If you love your boat but wish it had a bit more space and don’t want to buy another, you could consider the option the Casbolts took – they had Meander stretched by 10ft. Here’s the story of how they got on and what it cost…
We sailed a yacht in the Mediterranean for several years and when the seas became too strong for us, or we became too old to cope, we decided to change to the inland waters.
Our first narrowboat was a 45-footer called Meander which we bought in January 2009. It was 19 years old and really needed some money spending on it to bring it up to scratch. We replaced the stove, side-hatch doors, stern hatch, fresh water tank and many water pipes; the engine was overhauled and the propeller shaft, driveplate and the engine mounts were also replaced.
A new bed was installed and the outside painted before we set off to explore the inland waterways. We were used to living on our yacht for roughly six months every summer with the odd visit home and our plan was to do the same on Meander.
Having spent several thousand pounds getting her comfortable, we found after a couple of years that we wished she was just that bit bigger. To sell her so soon would mean losing all the money we had already spent, so we listed the items we wanted and they narrowed down to:
• A dining table that would convert into a bed for visitors.
• A single wardrobe to house visitors’ clothes etc.
• A couple of comfortable armchairs.
• A few extra corner units.
• Bigger porthole opening windows in the bedroom and bathroom.
• A light and airier feel.
After some research and lengthy discussions, we decided to have her stretched by 10ft. We were very aware that the success of such an operation was down to the welder. With this in mind, we chose Danny Shakeshaft at Swanley Bridge Marina at Nantwich. We booked to have the work carried out in early 2013. All being well, she would be ready for Easter.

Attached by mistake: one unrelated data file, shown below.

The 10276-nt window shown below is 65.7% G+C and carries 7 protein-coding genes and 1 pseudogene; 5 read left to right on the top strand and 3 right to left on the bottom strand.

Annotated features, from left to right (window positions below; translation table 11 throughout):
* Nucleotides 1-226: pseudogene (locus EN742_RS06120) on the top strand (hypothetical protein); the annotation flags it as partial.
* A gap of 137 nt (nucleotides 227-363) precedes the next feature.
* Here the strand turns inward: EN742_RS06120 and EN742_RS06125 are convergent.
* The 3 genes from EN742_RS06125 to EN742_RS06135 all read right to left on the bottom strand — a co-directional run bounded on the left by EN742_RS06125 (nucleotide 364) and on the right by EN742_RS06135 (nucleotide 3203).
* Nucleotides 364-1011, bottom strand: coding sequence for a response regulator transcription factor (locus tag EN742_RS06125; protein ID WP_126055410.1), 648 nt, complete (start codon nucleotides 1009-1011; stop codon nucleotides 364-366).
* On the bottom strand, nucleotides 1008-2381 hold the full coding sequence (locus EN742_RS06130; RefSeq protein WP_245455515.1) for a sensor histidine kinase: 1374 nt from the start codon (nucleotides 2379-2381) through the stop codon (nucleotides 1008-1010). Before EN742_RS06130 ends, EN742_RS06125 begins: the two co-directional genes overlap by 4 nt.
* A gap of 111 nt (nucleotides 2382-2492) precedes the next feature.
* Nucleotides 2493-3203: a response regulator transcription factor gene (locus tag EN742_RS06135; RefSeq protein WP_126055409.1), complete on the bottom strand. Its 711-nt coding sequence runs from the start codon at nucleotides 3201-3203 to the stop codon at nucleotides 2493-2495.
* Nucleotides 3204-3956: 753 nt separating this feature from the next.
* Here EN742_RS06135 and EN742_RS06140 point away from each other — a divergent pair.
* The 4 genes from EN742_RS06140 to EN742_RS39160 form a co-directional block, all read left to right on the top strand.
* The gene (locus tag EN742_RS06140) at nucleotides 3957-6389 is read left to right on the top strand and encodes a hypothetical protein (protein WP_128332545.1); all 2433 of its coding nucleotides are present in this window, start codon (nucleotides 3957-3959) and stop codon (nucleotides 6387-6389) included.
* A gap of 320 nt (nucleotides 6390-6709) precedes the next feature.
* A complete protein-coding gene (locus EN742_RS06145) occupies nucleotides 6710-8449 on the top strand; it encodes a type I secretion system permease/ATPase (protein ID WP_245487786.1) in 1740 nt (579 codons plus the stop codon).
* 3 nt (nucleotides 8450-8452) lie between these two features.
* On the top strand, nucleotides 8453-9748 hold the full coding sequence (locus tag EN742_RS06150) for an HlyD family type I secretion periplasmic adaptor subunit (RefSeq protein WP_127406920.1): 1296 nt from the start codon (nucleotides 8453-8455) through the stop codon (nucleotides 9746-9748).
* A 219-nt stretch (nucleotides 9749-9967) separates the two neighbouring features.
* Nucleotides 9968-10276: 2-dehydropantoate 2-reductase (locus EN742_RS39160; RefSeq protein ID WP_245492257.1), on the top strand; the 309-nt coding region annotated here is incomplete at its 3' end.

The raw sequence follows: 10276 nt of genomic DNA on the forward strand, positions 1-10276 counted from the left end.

We took home a few items and packed the remainder into wardrobes in the cabin. Then we cruised to Swanley and left her in the capable hands of Danny the welder, John the joiner, Sandra the electrician and Eric the engineer.
Meander would now be sliced in half, new steelwork would be welded in and the outside painted to match. John was the first to start the work by stripping away the wood and lining on the inside panels, floor and ceiling.
A few days later she was moved into the shed and Danny prepared to cut her in half; but first he had to rigidly brace either side of the cut line to prevent any hull distortion.
When I first saw her cut in two, my heart sank and I wondered if she would ever float again, but Danny and Eric were empathetic and reassuring. The metal at the bottom was mostly 10mm thick, the sides 6mm and roof 4mm, which reassured us that she had been built soundly. The mating surfaces were ground to a V part-way through to make the weld run deeper and the join stronger. It was fascinating to see Danny’s work.
With the welding finished, a surveyor came to check her over at the request of our insurers.
Meanwhile, the lining of oak-faced ply arrived and we were very pleased with it. Back at home, I cleaned the cratch cover and chose new carpet. I also bought two comfortable recliner armchairs and footstools for the saloon. I was getting optimistic for the future. Meander was then moved into another shed where David took some photos and we had to mark out exactly where, and how big, we wanted the interior fittings.